In 1994, Guns N’ Roses began to write and record music for their new album, “Chinese Democracy.” Rumors circulated about the album and the band, and eventually most people decided it would never happen. The album however finally debuted in November 2008, over a decade after it was originally expected.
In the nearly 15 years this album took to complete, it received incredible amounts of hype over when it would finally debut. This phenomenon is much like the hype that surrounds technologies that come out in the networking world – 802.11ac, 10G and IPv6 to name a few.
IPv6 was introduced in the late 1990s in anticipation that IPv4 addresses would run out. The widespread deployment for this protocol has remained a mystery and has been on almost every IT department’s “to do next year” list for the last 10 years. So, the question is, will 2012 be the year that it will move to a higher priority on the list? Several trends are indicating that this might be the year when IPv6 finally makes a larger splash.
“New” IPv4 addresses have been steadily dwindling, and the global allocation pool ran out in February 2011. Two months later, in April 2011, the Asia registry was also depleted, meaning that anyone wanting to get online would have to rent or borrow addresses from their ISP. Fortunately, this wasn’t a surprise, and companies and governments planned ahead. NTT in Japan made IPv6 available to its customers as far back as 2000, and Japan and South Korea were the two first countries to be IPv6 resolvable by the global DNS system, in 2004. China is also ready, having used the 2008 Olympic Games as a technology demonstrator for their IPv6 readiness.
The driver for IPv6 deployment today is access to the global marketplace, especially the highly sought emerging Asian markets. If your services are not reachable on the Internet by IPv6, you’re losing access to potential customers and business partners.
Fortunately, all equipment today is ready for IPv6. All new PCs ship with IPv6 enabled by default, and infrastructure equipment also supports IPv6, even down to home Wi-Fi routers. Additionally, deployment of IPv6 has been getting easier due to strategies like dual-stack, NAT, and tunneling. Right now it’s the easiest it’s ever been to roll out IPv6, and may be the easiest it will ever be.
Today, companies are less afraid of the switch. Early adopters have pushed equipment makers to fix bugs, ensuring that IPv6 is business-ready. As a benefit, the promise of better security due to the length of these addresses has also driven people to look at IPv6 more than IPv4. The transition is inevitable and the quicker you are to recognize the transition is happening the better off your network will be for the future. Other regional IP registries are also running out of IPv4 addresses. The regional registry in Europe is expected to run out in the middle of 2012, followed by the North American registry in mid-2013. Waiting until the last minute and trying to solve the problem of IPv6 when it is at hand will lead to time pressure on big issues that could have been avoided with better planning.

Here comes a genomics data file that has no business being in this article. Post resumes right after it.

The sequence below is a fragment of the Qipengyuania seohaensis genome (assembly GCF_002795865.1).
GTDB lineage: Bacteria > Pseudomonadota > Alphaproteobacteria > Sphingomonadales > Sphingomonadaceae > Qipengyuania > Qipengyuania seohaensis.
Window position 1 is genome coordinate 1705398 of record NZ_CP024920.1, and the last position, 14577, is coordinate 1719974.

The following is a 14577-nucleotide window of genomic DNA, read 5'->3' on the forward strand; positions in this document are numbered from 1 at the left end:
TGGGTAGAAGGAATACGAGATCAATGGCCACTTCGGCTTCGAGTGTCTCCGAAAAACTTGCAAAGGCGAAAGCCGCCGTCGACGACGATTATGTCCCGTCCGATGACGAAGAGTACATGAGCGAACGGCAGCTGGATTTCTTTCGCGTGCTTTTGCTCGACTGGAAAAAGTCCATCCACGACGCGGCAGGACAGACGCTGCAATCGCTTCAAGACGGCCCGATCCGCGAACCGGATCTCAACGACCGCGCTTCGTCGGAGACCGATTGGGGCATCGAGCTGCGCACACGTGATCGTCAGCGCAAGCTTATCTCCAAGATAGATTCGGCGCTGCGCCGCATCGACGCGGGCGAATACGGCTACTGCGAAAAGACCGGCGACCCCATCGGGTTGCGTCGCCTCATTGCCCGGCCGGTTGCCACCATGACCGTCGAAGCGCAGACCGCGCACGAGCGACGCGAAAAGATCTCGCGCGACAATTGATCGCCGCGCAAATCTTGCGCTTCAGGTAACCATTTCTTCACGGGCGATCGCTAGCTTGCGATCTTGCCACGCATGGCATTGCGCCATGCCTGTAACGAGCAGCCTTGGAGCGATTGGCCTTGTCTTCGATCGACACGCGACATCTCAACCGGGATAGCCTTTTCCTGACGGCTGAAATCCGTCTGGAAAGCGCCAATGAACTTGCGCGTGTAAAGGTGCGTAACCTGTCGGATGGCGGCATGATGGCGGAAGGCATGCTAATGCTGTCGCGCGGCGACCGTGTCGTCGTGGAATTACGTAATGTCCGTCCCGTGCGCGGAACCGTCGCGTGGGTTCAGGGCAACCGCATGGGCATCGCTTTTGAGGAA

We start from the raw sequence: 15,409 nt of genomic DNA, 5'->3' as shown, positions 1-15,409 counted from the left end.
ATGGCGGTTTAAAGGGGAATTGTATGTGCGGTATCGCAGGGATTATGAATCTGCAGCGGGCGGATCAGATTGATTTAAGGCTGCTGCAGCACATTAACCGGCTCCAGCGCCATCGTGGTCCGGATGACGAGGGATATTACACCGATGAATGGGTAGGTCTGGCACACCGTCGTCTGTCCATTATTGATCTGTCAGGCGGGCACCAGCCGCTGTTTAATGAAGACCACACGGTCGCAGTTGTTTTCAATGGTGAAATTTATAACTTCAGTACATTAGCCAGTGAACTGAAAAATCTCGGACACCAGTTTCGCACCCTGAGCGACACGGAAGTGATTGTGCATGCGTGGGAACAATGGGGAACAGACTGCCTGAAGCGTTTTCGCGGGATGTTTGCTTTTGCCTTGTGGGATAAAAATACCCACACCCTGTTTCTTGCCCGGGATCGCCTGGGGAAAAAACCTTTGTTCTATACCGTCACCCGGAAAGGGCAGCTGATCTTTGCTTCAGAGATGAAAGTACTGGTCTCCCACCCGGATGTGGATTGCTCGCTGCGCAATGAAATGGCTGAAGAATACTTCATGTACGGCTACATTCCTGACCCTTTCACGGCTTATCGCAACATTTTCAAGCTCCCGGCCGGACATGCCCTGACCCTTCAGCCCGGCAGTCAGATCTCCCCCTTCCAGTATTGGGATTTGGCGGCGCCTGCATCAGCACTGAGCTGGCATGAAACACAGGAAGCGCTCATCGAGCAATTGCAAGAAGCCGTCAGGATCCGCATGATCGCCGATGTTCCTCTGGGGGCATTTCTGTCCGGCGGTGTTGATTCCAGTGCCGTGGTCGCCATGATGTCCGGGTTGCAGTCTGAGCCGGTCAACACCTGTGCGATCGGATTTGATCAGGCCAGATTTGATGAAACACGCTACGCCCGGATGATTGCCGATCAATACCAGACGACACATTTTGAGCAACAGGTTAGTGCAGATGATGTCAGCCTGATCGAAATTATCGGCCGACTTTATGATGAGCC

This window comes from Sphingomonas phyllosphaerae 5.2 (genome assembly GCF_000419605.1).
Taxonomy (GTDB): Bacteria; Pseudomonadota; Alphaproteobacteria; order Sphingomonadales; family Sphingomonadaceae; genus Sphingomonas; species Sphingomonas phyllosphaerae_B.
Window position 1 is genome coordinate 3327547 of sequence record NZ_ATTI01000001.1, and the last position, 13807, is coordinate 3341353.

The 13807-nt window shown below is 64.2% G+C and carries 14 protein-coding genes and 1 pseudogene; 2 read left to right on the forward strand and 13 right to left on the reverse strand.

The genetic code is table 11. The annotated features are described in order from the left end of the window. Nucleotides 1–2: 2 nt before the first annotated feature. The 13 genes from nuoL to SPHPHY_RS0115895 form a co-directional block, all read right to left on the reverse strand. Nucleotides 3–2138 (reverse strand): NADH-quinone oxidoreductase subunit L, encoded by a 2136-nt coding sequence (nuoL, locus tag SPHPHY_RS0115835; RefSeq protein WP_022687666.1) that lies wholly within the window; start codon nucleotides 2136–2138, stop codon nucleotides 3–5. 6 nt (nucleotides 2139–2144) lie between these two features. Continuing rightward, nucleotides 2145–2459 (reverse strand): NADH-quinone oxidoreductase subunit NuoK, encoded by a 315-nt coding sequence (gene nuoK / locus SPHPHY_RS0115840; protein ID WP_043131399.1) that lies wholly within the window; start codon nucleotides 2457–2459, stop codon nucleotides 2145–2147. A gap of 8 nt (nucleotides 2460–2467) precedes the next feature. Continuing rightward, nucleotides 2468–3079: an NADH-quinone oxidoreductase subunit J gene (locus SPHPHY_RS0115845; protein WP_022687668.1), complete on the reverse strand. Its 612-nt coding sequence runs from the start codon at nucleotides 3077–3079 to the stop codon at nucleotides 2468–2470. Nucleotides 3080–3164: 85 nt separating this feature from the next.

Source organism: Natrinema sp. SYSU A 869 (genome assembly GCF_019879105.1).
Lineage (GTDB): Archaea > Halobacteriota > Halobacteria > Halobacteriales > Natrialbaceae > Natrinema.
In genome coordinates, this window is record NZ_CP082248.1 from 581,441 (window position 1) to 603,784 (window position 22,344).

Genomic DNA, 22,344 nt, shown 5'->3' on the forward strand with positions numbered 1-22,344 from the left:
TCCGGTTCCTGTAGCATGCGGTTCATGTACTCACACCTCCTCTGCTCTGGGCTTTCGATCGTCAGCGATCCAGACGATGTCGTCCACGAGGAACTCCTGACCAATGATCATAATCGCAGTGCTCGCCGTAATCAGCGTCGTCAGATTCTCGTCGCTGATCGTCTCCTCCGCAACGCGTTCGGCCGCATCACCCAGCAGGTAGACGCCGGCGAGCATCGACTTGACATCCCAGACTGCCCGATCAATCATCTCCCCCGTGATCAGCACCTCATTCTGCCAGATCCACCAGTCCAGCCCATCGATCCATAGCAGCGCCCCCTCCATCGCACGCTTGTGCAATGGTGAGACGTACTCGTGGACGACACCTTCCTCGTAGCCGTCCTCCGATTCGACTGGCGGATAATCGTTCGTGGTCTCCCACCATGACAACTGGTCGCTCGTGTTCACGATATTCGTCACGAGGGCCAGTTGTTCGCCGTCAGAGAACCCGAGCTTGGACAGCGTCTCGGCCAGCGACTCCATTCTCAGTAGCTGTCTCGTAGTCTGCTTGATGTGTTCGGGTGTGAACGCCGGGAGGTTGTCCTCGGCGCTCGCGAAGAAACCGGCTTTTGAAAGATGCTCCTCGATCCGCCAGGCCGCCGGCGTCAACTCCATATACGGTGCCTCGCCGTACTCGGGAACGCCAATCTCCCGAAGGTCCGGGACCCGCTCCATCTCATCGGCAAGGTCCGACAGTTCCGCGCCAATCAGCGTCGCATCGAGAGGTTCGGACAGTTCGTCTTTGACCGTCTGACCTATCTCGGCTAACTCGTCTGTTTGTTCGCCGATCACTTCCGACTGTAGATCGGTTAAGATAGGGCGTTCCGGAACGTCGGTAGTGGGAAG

Companies will not completely transfer to IPv6 in the near future — we still have a lot invested in IPv4 infrastructure, and adding IPv6 is an addition, not a complete deprecation of the existing system. The interoperability between the two protocols may lead to some issues down the line, so make sure you are creating a dual-stack network that can work in tandem with both of these and choose solutions that can communicate on both levels and with each other. There are several solutions already on the market now. If you are looking to add IPv6, definitely confirm that your vendor’s solutions are IPv6 capable, so you don’t have to buy add-ons or new equipment prematurely.
Although IPv6 may have taken a long time to come into fruition – like Guns N’ Roses “Chinese Democracy”, it is not just a pipedream in 2012. It is a reality that you need to be prepared for and ready to implement.